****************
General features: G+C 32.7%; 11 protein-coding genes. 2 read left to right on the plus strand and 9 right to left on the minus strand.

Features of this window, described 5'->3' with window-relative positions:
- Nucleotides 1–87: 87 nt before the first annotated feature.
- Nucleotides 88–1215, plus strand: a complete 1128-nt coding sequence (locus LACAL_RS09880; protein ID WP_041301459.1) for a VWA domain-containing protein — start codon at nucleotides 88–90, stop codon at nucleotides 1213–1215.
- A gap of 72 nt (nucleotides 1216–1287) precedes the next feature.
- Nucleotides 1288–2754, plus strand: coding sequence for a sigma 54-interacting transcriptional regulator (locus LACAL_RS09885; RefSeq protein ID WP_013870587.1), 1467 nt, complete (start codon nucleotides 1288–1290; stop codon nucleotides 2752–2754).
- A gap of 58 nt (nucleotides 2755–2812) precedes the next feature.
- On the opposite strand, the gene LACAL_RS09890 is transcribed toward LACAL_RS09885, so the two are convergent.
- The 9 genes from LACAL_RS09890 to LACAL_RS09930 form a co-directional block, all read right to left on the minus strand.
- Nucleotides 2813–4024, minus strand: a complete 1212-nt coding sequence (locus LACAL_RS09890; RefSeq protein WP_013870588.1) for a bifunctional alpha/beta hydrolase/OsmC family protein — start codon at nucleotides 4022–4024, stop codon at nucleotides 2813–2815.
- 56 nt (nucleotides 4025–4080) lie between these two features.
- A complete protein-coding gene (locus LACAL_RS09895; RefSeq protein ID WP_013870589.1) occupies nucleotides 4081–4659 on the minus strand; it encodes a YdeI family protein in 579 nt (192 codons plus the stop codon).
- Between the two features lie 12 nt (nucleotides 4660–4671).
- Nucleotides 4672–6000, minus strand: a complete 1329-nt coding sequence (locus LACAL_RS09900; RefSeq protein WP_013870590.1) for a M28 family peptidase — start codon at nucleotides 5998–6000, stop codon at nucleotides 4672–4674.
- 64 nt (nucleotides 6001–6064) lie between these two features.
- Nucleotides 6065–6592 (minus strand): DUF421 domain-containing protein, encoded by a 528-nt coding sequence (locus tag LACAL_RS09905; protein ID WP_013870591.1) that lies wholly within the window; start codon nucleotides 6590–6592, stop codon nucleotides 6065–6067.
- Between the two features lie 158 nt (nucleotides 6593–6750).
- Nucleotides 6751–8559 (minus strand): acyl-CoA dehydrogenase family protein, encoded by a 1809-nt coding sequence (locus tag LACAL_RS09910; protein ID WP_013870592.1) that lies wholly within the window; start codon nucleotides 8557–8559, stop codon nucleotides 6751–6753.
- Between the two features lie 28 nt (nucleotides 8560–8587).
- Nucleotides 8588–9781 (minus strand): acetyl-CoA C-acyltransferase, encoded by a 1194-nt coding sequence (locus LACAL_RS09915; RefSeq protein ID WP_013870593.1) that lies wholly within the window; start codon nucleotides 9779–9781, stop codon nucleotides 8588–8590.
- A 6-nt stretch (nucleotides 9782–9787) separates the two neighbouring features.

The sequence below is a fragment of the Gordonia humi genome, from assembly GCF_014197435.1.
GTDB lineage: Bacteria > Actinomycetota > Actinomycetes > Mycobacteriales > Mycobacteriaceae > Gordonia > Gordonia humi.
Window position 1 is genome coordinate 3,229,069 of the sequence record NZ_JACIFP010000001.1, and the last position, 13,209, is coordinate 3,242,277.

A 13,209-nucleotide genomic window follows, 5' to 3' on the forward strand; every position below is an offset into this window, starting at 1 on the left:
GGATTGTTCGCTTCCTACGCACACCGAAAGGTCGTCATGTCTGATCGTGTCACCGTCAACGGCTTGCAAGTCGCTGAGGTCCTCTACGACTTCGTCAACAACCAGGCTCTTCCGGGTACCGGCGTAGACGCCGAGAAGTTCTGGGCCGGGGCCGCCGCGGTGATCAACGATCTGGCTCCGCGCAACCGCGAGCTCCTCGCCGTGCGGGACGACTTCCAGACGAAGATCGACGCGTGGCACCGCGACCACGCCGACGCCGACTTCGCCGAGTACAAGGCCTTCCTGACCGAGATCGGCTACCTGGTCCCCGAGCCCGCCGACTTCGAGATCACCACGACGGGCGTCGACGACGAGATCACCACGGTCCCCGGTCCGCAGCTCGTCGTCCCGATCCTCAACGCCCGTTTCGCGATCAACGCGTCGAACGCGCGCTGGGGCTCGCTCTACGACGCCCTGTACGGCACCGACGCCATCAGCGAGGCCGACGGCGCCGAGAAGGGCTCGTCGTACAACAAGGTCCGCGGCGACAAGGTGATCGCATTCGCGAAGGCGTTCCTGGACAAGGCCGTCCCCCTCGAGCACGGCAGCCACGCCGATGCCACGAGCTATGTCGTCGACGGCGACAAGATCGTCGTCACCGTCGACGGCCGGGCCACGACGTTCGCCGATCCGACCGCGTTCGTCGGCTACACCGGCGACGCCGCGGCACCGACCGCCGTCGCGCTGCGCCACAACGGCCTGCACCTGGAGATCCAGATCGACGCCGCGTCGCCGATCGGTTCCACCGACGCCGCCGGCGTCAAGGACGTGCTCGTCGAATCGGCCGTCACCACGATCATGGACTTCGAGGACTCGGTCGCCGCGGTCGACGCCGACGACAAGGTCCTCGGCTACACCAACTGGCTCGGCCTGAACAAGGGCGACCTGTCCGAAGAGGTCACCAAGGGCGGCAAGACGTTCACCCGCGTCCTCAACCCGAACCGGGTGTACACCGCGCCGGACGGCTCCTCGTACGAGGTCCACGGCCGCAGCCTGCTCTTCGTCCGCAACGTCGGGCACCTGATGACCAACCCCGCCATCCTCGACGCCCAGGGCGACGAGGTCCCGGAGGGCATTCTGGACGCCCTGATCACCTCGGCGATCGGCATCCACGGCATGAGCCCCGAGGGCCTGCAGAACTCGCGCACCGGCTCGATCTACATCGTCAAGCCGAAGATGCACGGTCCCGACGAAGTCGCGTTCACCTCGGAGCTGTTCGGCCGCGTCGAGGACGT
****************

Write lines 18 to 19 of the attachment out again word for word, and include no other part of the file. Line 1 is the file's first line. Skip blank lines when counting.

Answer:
- Nucleotides 6751–8559 (minus strand): acyl-CoA dehydrogenase family protein, encoded by a 1809-nt coding sequence (locus tag LACAL_RS09910; protein ID WP_013870592.1) that lies wholly within the window; start codon nucleotides 8557–8559, stop codon nucleotides 6751–6753.
- Between the two features lie 28 nt (nucleotides 8560–8587).